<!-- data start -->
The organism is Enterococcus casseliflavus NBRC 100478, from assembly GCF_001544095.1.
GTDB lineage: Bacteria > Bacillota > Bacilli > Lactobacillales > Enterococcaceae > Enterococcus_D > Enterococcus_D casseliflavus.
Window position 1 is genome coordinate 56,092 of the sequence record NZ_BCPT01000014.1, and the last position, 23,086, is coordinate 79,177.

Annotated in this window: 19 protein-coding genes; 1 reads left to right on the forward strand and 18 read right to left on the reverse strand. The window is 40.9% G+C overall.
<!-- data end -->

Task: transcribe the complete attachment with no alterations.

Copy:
The organism is Enterococcus casseliflavus NBRC 100478, from assembly GCF_001544095.1.
GTDB lineage: Bacteria > Bacillota > Bacilli > Lactobacillales > Enterococcaceae > Enterococcus_D > Enterococcus_D casseliflavus.
Window position 1 is genome coordinate 56,092 of the sequence record NZ_BCPT01000014.1, and the last position, 23,086, is coordinate 79,177.

Annotated in this window: 19 protein-coding genes; 1 reads left to right on the forward strand and 18 read right to left on the reverse strand. The window is 40.9% G+C overall.